Beloved Series 'The Baby-Sitters Club' Is Being Adapted Into a New TV Show
It's already been adapted into '90s HBO series and 1995 feature film. Now, Walden Media says 'Baby-Sitters Club' will get a modern TV update.
Many young readers who grew up in the late '80s and '90s were downright obsessed with Ann M. Martin's book series The Baby-Sitters Club. Some of us saw ourselves as style-savvy Claudia or boy-crazy, outgoing Stacey, while others related to shy, aspiring writer Mary Ann, sporty Kristy, or eco-conscious Dawn. Martin's characters were so memorable that it's no wonder they were brought to life in two screen adaptations (a one-season series for HBO in 1990 and a major motion picture in 1995). Now, the BSC is set to hit TVs once more, and this time, the Stonybrook BFFs are getting a 21st century update.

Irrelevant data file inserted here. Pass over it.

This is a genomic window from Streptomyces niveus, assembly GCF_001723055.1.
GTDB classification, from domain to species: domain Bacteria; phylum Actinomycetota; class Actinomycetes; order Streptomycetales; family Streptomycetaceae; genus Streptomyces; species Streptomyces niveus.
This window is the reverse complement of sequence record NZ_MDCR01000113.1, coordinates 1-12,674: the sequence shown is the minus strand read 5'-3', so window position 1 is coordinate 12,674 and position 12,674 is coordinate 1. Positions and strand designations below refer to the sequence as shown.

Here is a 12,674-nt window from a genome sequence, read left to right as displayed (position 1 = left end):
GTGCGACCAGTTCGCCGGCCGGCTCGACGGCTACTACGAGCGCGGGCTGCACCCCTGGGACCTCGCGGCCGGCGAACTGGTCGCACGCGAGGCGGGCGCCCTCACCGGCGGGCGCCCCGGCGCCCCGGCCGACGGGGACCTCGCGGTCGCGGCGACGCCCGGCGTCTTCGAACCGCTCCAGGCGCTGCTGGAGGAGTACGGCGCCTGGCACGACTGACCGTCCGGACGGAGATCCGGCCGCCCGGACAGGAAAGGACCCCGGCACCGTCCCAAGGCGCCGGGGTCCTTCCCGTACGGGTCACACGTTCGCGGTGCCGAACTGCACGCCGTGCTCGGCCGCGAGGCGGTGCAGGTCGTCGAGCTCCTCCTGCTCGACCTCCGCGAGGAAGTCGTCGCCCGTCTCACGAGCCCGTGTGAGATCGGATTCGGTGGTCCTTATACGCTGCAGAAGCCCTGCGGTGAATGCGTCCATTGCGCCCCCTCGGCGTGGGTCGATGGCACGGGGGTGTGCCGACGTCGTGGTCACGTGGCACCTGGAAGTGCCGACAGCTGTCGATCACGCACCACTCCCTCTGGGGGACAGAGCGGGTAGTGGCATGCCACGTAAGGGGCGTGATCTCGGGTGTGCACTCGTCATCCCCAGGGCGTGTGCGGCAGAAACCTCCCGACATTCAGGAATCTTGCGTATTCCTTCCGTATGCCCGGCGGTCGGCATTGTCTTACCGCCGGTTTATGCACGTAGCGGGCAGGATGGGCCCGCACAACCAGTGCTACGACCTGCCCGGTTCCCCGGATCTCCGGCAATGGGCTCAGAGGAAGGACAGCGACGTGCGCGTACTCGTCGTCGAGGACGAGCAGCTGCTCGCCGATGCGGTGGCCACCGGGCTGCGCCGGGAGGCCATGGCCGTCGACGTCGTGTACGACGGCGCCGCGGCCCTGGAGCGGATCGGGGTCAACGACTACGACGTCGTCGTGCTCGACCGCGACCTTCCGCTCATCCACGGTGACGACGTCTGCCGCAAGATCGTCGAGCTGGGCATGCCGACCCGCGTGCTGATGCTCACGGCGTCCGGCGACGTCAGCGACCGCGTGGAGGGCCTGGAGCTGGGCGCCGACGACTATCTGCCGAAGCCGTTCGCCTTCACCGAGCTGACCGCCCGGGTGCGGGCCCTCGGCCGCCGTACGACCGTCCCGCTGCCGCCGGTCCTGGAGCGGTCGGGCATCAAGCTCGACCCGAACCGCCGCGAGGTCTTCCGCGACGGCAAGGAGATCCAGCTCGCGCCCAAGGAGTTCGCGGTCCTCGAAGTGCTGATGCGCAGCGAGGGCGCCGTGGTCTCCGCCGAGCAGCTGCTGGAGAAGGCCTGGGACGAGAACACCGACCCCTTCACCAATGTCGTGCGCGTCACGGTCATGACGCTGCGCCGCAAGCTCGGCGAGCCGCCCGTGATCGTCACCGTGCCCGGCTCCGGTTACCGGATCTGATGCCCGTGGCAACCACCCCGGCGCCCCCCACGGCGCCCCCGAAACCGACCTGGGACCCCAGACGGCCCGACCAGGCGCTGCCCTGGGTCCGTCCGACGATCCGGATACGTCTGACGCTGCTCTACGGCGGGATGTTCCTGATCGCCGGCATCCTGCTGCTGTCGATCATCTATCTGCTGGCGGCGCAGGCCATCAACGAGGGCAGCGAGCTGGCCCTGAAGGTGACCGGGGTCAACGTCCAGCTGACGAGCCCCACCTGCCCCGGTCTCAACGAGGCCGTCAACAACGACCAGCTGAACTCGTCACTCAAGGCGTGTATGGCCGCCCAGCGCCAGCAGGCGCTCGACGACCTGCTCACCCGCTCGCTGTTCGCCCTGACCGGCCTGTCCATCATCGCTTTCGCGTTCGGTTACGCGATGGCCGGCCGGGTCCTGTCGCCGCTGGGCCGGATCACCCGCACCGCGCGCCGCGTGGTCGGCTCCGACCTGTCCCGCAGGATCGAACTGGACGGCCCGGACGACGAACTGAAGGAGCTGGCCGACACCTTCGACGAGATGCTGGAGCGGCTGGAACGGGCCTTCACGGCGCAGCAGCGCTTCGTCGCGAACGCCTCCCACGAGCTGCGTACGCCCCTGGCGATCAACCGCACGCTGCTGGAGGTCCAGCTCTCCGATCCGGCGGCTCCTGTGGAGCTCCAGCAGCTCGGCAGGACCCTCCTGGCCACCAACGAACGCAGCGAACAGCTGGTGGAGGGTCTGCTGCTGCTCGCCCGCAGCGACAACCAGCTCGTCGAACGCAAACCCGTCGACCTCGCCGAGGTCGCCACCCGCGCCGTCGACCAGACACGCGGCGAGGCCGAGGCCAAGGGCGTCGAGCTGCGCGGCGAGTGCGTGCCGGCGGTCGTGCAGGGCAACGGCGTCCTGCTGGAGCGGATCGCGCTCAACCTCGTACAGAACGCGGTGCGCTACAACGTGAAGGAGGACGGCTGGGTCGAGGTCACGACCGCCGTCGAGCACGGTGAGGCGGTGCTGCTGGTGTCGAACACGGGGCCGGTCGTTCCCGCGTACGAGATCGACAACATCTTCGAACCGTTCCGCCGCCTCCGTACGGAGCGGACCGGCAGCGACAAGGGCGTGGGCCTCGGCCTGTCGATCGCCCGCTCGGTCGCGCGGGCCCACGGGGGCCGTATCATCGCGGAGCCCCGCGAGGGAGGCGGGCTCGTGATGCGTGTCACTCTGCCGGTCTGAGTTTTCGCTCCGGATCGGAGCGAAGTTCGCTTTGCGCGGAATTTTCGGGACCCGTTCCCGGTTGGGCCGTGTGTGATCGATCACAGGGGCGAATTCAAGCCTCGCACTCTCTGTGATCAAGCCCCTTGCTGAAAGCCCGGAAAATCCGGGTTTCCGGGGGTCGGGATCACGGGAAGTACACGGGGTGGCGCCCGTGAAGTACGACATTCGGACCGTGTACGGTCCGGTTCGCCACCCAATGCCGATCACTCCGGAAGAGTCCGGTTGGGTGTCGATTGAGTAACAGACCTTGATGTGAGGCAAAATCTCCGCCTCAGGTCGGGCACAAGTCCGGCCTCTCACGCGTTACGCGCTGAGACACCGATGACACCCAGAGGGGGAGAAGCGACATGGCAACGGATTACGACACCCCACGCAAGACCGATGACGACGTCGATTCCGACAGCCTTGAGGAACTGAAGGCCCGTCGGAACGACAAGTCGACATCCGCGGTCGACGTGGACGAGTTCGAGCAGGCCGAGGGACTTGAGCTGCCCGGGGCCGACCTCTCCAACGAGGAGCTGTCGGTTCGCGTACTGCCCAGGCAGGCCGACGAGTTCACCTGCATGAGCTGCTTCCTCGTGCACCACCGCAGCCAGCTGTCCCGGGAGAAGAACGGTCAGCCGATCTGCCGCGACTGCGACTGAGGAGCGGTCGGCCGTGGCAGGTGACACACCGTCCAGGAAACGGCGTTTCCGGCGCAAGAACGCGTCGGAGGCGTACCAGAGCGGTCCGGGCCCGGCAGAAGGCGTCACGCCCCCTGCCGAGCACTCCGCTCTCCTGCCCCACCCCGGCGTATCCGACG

The Hollywood Reporter notes that the new family-friendly series will feature all of the original main characters and reportedly tackle topics such as divorce, racism, and inclusivity. The show is being produced by Walden Media, the production company behind The Chronicles of Narnia, and Michael De Luca Productions, which produced Moneyball, so you know it's in good hands. Not to mention that Broad City's Lucia Aniello is currently in talks to direct, while Rachel Shukert, from GLOW and Supergirl, is talking about getting involved as a showrunner.
The 1995 movie starred Rachael Leigh Cook, Larisa Oleynik, and Schuyler Fisk, among others, making for a fairly memorable cast. It'll certainly be interesting to see which young stars end up on this new iteration.
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No matter what, it sounds like the producers plan to do the original story justice. In a statement to The Hollywood Reporter, Walden Media Senior VP of Development of Production Naia Cucukov said, "We feel incredibly honored that Ann M. Martin has allowed us the chance to introduce the BSC to a new generation of future thought leaders and influencers," and she looks forward to bringing to life the series's "enduring messages of entrepreneurialism, empowerment, diversity, and most importantly, female friendships."
This article originally appeared on Parents.